Egyptians are bracing for a massive demonstration set for Friday, urged on by the military to show the country – and the world – that the interim government has a mandate to rule.
Interim Defense Minister and Egyptian Army chief General Abdel Fattah al-Sisi issued the nationally broadcast appeal for Egyptians to turn out for the rally.
“I urge the people to take to the streets this coming Friday to prove their will and give me, the army and police a mandate to confront possible violence and terrorism,” Sisi told military graduates in Alexandria in a speech carried live on state television. “The army and the police will secure the protests all over Egypt. We will never retreat when it comes to the proposed road map of the political transition,” he said.
Increasing attacks on security personnel in Sinai outposts by Islamist extremists have led to suspicions that the Muslim Brotherhood has reached out to its foreign allies for assistance with regaining power in Cairo.
The largely lawless Sinai Peninsula has become even more dangerous since Morsi’s overthrow, with daily attacks on Egyptian soldiers and police officers, and army personnel have responded by initiating a massive operation to “clear out” terrorists from the region.
The anti-Morsi Tamarud Movement, meanwhile, posted a notice to its supporters on Facebook to “support the Egyptian armed forces in the coming war against terrorism and cleansing the land of Egypt. The army and the people will fight terrorism,” the post read.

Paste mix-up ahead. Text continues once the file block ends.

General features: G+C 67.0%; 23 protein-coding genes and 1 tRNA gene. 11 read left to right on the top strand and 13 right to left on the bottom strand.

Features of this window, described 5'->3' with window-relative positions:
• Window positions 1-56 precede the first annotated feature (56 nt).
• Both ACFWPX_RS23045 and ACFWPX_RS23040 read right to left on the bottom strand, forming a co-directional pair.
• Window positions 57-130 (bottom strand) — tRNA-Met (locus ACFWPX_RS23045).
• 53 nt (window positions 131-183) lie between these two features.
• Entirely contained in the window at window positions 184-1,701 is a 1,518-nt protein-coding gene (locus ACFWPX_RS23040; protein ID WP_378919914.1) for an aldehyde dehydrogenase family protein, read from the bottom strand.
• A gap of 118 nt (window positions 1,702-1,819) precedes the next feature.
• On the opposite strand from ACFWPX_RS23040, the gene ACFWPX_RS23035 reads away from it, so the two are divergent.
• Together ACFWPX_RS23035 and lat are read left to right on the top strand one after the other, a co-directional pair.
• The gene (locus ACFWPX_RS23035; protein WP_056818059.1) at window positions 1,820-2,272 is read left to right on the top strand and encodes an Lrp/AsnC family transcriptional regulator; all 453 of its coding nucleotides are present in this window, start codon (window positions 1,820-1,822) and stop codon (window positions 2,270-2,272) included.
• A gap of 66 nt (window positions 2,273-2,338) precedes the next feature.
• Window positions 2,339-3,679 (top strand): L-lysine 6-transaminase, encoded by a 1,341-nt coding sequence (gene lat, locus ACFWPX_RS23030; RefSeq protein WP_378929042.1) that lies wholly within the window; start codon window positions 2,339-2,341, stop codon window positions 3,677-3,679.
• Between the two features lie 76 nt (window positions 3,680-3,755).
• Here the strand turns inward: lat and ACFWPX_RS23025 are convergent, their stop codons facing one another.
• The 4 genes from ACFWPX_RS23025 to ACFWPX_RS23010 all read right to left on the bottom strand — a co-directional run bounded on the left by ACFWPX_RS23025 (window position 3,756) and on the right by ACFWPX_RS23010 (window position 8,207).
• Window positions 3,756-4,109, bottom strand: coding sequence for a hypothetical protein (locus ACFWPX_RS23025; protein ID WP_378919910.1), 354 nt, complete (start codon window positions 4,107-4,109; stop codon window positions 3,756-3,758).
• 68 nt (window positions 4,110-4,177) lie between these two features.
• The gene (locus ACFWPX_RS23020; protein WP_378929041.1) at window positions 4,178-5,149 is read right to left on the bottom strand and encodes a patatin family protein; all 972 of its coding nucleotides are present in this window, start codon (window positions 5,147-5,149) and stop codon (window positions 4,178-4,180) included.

The planned demonstration is set for the same day that Islamist supporters of ousted Muslim Brotherhood-backed former President Mohamed Morsi have scheduled some 34 protest marches through Cairo as well.
Muslim Brotherhood supporters and the National Coalition for Supporting Legitimacy, comprised of 11 political parties which include the Brotherhood’s Freedom and Justice party, have said they fear military leaders will take advantage of the two sets of demonstrations to create violence against Morsi supporters.
“The coalition is asking the international community and its institutions, including the U.N. and human rights organizations to reject the plot for bloodshed that will inflame the region and is being executed by the leader of the coup, Abdel Fattah el-Sisi, the coalition said in a statement.
A spokesman for interim President Adly Mansour told media Wednesday night, “Egypt started the war on terrorism and the call of General el-Sis is to protect the revolution and the state.”
Millions from Tamarud had turned out in force to back el-Sisi as he gave the former president a 48-hour ultimatum to either resign or be removed from office. Protesters submitted a petition signed by 22 million citizens demanding his resignation on the first anniversary of his election to office, the day that has since become known as the June 30 Revolution.
On July 3, Morsi was removed from the palace by the Egyptian Army, and has not been seen since – an issue that has deeply “concerned” Western nations and infuriated his family, Muslim Brotherhood members and other Islamists around the world.
The army, meanwhile, has not charged the former president with any crime, although “an investigation” has been discussed, and military spokespersons have said they are holding Morsi incommunicado “for his own safety.”